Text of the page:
Coffee's future is in jeopardy. Coffee farmers aren't making enough to live on and prices are at an all time low. If things don't change farmers will no longer be able to produce coffee beans, putting your cup of coffee under threat. But there is something you can do to help…..
You might be one of the millions upon millions of people who enjoy a cup of morning coffee every day to start things off right. You may also need the mid-morning pick-me-up brew, or a coffee break with co-workers before, during or after lunch, or any other time during the day. Maybe you even enjoy a smooth cup of decaf in the evening after the long day is finished. Whether your coffee habit constitutes one drink a day or several, you are not alone in a routine that so many people find not only enjoyable but necessary to get through the day.
What’s your favorite coffee roast? Dark? Light? Somewhere in between? Here’s a “coffee 101” guide to coffee roasts from light to dark.
The degree to which coffee beans are roasted is one of the most important factors that determine the taste of the coffee in the cup. Before roasting, green coffee beans are soft, with a fresh “grassy” smell and little or no taste. The coffee roasting process transforms these raw beans into the distinctively aromatic, flavorful, crunchy beans that we recognize as coffee.
The popularity of coffee continues to rise and shows no signs of abating. You only need to look at your local high street or shopping center to see a new coffee shop appearing almost weekly. The increasing consumption of coffee brings with it environmental challenges but it is fair to say that the coffee industry is taking positive action to tackle these issues head on.
There was a brief window heading into the summer of 2015 when all kinds of food-focused publications were ready to declare cold brewed cocoa the next big drink trend. Then it really wasn’t.
We’re not totally sure who was first behind the cold brew cocoa buzz that year — a crown year for enlightenment in the cold coffee market among specialty coffee sellers — though one particularly memorable heralding came by way of Quartz, which did a big, splashy feature on the history of cocoa brewed cold.
In short, cold brew cocoa essentially follows the same principles and recipes as cold brew coffee, except instead of ground coffee that sits with filtered water at room- or refrigerated-temperatures for X amount of time, it is typically ground cacao nibs. The resulting beverage is not overly sweet and milk-laden like traditional hot cocoa, but more nuanced and subtle, while begging for use as a base for cocktail or mocktail type drinks.
Some high-end chocolatiers, coffee purveyors and tea shops have indeed been experimenting with cold brew cocoa for years, but a new market trends analysis from the market research firm Mintel suggests cold brew cocoa’s moment in the specialty beverage spotlight may actually be now — as opposed to two years ago — following a major release from Starbucks and increased attention on the potential health benefits of specialty drinks.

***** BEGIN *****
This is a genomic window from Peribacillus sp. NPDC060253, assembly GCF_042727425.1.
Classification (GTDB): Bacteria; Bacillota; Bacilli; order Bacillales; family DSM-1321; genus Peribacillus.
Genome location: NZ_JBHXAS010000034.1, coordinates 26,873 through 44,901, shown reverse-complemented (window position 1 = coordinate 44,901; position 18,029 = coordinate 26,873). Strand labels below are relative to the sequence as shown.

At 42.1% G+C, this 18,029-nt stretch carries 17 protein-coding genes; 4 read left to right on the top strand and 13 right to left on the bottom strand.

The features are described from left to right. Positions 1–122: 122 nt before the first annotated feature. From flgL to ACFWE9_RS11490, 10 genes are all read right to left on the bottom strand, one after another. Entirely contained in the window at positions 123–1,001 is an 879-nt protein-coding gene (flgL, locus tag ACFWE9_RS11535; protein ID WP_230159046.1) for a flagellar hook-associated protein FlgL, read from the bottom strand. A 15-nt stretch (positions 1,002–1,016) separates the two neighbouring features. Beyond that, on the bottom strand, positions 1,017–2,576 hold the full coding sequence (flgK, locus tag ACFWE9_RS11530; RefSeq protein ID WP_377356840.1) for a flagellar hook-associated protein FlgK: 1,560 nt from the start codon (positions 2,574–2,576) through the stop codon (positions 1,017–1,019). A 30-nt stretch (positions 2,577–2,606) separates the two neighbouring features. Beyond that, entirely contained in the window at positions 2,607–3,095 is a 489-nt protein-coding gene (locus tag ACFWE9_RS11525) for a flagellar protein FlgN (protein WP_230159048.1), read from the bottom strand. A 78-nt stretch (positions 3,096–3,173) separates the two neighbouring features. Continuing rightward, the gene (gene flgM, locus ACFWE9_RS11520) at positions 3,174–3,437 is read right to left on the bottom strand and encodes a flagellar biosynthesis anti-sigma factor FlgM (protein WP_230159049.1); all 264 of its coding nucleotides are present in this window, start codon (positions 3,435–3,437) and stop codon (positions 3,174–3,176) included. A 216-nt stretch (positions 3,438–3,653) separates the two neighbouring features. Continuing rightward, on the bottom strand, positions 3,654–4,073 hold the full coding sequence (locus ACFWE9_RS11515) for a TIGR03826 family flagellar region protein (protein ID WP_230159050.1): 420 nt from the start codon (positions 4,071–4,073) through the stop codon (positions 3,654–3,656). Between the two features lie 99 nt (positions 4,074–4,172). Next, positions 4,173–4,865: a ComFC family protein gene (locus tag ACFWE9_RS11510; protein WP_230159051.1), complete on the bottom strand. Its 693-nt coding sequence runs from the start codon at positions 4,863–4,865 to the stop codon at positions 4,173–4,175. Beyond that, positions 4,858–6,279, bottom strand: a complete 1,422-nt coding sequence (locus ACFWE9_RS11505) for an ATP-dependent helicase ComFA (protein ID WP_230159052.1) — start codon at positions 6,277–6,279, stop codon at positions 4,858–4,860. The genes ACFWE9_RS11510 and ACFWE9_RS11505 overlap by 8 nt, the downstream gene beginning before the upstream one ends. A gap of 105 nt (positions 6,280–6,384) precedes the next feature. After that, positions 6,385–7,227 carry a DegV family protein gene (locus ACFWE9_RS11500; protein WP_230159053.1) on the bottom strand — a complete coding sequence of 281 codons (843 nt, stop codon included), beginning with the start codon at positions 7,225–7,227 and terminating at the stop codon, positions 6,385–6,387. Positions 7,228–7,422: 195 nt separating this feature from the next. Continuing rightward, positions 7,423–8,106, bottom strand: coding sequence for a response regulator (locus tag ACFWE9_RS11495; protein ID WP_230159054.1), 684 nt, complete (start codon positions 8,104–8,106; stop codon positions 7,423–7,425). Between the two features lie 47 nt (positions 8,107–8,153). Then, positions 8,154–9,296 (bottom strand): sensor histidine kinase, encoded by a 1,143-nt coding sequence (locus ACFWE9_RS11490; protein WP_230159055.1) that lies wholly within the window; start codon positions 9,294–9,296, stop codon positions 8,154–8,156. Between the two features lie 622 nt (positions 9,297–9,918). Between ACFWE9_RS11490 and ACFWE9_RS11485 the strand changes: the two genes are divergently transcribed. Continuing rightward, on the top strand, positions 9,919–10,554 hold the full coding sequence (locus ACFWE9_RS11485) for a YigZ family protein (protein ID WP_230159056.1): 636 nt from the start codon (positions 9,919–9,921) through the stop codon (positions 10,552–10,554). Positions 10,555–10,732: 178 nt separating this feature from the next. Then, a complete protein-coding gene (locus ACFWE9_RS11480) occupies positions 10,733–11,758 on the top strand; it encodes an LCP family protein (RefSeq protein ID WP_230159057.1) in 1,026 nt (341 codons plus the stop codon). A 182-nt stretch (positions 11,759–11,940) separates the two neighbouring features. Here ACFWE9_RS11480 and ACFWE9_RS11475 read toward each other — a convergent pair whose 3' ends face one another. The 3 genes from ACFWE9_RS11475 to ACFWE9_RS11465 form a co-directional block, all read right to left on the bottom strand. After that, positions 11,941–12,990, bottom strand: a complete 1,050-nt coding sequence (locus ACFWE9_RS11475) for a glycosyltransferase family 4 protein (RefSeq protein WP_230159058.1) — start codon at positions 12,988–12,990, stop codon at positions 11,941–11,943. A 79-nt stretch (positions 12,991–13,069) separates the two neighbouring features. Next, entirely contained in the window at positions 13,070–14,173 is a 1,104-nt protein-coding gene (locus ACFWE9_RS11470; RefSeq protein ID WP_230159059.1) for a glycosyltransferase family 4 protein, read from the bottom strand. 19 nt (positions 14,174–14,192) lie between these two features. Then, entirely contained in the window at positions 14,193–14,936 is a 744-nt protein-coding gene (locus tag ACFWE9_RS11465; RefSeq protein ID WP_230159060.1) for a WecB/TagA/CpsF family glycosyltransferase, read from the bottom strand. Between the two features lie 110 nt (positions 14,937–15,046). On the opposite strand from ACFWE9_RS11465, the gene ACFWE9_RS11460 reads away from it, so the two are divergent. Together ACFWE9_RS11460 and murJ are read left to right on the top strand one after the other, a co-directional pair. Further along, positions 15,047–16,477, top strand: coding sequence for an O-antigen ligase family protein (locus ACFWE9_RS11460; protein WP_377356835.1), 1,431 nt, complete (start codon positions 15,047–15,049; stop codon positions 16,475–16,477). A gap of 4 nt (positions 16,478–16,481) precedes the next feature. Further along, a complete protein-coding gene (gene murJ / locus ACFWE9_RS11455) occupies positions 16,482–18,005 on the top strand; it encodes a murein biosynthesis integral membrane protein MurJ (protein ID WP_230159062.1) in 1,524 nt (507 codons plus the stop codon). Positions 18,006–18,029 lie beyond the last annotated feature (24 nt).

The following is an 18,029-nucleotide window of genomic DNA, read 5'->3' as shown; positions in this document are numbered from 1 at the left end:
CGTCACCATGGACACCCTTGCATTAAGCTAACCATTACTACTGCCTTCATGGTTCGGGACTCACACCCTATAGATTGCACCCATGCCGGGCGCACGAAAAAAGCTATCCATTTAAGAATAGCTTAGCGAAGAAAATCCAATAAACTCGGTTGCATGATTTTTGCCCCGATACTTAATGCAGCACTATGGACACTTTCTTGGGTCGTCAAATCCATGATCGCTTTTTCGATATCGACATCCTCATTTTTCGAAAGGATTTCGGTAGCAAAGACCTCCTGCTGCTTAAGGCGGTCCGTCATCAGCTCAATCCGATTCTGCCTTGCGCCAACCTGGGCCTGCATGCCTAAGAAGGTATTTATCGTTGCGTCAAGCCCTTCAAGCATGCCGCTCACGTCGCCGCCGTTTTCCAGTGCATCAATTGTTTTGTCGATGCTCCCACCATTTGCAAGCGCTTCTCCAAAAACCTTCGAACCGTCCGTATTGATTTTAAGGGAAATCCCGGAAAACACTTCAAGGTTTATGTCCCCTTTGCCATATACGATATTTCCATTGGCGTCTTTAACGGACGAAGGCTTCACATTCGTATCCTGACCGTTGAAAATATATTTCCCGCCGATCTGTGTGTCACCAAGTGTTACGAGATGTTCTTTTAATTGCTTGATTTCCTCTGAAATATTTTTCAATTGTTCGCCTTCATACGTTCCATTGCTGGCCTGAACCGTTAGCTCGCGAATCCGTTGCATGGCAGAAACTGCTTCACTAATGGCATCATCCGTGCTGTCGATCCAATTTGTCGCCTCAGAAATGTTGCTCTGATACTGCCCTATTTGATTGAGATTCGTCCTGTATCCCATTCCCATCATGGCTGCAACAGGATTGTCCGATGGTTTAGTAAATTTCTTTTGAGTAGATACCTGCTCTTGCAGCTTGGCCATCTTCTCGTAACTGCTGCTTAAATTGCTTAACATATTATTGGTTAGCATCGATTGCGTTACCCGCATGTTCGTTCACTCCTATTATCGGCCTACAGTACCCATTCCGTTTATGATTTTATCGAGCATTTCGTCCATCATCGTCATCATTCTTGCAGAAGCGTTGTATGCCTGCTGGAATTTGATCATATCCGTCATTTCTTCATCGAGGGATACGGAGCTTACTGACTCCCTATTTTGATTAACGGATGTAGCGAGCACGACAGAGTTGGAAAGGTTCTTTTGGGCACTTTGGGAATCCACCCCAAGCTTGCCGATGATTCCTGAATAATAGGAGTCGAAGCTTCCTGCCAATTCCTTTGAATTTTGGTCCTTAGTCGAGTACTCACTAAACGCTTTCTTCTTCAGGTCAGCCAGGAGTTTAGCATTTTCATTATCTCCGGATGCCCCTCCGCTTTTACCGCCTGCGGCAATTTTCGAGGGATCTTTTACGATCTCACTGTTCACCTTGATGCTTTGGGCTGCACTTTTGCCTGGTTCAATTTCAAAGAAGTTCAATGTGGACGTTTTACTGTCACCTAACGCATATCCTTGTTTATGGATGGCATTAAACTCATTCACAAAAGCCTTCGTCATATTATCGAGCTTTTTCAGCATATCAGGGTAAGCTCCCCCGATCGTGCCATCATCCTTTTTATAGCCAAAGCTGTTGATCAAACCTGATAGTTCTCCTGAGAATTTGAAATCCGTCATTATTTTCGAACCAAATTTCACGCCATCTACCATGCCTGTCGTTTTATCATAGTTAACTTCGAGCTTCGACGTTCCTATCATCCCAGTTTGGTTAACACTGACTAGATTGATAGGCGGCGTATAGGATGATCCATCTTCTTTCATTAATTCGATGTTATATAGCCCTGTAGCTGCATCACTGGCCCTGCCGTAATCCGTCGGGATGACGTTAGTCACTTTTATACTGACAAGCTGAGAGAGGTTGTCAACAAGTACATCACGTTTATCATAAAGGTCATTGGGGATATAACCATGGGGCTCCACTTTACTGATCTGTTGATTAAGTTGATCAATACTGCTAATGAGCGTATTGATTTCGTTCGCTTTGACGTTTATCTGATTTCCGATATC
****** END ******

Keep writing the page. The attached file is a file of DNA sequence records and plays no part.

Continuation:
“The tea and coffee markets have each successfully made the jump from hot to cold drink, the former most recently with the cold brew and nitro coffee trends,” Mintel Global Food and Drinks Analyst Alex Beckett wrote in the analysis last week. “Now, cocoa may be braced to make a similar transition into the chilled drinks fixture.”
Beckett argues that Starbucks’ launch of a “Cold Brew Cocoa and Honey” bottled beverage this spring, though more of a traditional cold brew coffee with added ingredients, has helped propel consumer consciousness of the cold cocoa concept, while creating some mental separation between chocolate and cocoa as drinks ingredients.
The analysis also points to the potential yet largely unproven benefits of cocoa nibs as drinks ingredients. Cocoa is well-known to be high in theobromine, an alkaloid and stimulant that has been shown to dilate blood vessels and to potentially decrease blood pressure or positively affect mood, while also acting as a diuretic and stimulant that can have the same kind of potential negative effects associated with caffeine.
“At the heart of the relationship between health and chocolate is the cocoa content, and the higher the percentage of cocoa, the bigger the associated better-for-you benefits,” the analysis stated. “In Europe, there is significant consumer interest in seeing more chocolate which retains the nutrients of the cocoa beans. With this in mind, there could be opportunities for cold brew cocoa to communicate the level of cocoa content, or provenance of the cocoa. For various reasons, the cold brewed coffee boom is struggling to replicate its US success in Europe, but maybe the allure of chocolate will help cold brew cocoa find greater success.”